740.00119 P. W./7–1345
Secretary of State to the Secretary of State
Dear Mr. Secretary: I am enclosing the text of the statement1 which I made to the press on July 10 regarding Japanese peace feelers so that you may know just how the land lies. My purpose in doing this was twofold. First, to put a stop to the growing speculation in this country, as indicated in speeches, editorials, et cetera, as to whether the Japanese Government had or had not made a bona fide peace offer. This trend of public thinking seemed to me to be dangerous, as tending to weaken the war morale of the country and also to create in Japan the belief that the American people are getting ready for a compromise peace and all the Japanese have to do is to continue to fight. Secondly, I believe that my statement will have created in Japan a situation where anything that the President may say as to what unconditional surrender will mean and what it will not mean will have maximum effect. In other words, my statement will not have contributed to creating in the Japanese mind any belief as to what, if anything, they can hope for, and if the President, either individually or jointly with others, now conveys the impression that unconditional surrender may not be as bad a matter as they had first believed, the door may well be opened to an early surrender. This of course is guesswork but it seems to us to be sound guesswork. I may say that my statement was unanimously approved by the [Page 903] Secretary’s Staff Committee, the Secretary of the Navy, and the Office of War Information.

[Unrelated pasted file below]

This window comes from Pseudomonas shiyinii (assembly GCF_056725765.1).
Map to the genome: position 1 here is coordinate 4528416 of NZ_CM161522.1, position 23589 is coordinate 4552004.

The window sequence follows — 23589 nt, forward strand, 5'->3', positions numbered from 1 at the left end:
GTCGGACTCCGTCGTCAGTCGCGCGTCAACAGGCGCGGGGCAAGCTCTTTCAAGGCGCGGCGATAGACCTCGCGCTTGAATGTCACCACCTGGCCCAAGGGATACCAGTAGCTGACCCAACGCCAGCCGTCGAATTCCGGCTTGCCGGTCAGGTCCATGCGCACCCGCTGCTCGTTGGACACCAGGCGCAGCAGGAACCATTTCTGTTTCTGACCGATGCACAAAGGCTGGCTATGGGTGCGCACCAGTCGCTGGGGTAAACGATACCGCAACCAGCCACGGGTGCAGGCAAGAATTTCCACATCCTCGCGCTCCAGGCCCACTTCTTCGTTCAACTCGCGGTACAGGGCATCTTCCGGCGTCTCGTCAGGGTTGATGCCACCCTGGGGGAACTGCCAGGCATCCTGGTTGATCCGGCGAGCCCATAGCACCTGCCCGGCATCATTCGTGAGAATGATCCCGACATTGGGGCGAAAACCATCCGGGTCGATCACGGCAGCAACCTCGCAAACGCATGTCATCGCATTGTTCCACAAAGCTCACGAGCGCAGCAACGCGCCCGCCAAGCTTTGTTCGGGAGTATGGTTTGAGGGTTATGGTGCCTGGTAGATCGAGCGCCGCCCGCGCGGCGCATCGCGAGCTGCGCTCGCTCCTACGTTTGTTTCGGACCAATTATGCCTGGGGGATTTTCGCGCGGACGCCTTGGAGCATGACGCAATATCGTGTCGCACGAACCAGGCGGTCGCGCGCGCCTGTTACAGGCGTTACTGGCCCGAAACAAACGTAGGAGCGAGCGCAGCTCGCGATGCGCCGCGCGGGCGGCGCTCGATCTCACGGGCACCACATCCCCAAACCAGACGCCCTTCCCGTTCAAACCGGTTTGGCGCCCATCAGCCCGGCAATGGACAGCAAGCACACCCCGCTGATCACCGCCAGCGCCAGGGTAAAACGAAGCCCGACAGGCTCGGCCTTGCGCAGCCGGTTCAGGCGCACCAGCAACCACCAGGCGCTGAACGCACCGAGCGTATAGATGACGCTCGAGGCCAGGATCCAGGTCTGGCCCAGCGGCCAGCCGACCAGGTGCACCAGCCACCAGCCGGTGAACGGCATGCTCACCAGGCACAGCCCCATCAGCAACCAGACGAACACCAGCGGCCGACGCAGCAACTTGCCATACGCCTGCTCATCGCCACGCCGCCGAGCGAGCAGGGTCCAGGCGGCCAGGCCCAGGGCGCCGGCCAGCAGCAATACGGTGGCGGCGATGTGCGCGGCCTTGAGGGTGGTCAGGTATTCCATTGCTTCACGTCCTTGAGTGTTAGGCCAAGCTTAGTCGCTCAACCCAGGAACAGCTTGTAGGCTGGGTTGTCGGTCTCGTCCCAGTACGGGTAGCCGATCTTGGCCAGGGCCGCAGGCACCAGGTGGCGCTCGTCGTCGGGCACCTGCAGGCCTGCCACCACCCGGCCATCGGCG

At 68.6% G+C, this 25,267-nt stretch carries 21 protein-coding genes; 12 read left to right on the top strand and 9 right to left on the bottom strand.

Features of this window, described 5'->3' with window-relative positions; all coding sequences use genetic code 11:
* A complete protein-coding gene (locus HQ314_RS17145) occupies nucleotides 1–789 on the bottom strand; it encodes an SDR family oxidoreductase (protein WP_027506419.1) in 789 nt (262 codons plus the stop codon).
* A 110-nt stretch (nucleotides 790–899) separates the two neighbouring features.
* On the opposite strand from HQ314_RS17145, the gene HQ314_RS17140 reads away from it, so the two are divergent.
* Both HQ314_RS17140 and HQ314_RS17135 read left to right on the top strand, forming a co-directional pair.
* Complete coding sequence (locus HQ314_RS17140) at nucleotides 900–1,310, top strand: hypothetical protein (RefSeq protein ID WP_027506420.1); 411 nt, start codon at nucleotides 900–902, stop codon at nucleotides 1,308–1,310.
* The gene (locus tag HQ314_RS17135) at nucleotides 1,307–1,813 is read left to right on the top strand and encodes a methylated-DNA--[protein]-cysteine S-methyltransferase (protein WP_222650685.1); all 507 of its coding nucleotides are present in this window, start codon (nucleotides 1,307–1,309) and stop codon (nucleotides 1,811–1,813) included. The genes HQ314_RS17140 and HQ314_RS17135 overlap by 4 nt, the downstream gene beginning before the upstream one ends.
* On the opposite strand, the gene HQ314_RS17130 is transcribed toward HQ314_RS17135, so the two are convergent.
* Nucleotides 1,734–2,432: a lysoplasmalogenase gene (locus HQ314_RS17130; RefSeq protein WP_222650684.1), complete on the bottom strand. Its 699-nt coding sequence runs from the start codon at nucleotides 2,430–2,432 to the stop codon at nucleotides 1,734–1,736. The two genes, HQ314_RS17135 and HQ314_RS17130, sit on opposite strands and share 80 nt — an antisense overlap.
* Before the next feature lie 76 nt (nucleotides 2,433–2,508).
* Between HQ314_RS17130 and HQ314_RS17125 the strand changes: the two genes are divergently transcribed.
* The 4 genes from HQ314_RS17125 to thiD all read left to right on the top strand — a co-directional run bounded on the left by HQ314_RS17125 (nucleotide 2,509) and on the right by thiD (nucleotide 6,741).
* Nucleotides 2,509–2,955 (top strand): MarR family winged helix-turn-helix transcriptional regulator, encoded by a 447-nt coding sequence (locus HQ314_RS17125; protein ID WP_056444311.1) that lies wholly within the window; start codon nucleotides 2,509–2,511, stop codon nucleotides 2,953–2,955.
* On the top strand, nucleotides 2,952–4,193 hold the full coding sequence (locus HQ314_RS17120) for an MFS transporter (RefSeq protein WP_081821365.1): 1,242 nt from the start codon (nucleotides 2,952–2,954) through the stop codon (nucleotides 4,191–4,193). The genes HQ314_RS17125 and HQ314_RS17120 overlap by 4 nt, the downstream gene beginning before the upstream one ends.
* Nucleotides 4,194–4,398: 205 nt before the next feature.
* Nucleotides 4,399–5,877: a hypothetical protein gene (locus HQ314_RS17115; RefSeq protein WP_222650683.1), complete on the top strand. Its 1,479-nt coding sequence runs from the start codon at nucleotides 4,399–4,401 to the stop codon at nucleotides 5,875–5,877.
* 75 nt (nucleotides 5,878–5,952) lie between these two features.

I hope that early action may be taken on the proposed statement by the President which I gave you before your departure2 spelling out a little more definitely what unconditional surrender will mean.
With the very best of wishes to the President and yourself in the great job which you are about to undertake at Terminal , I am [etc.]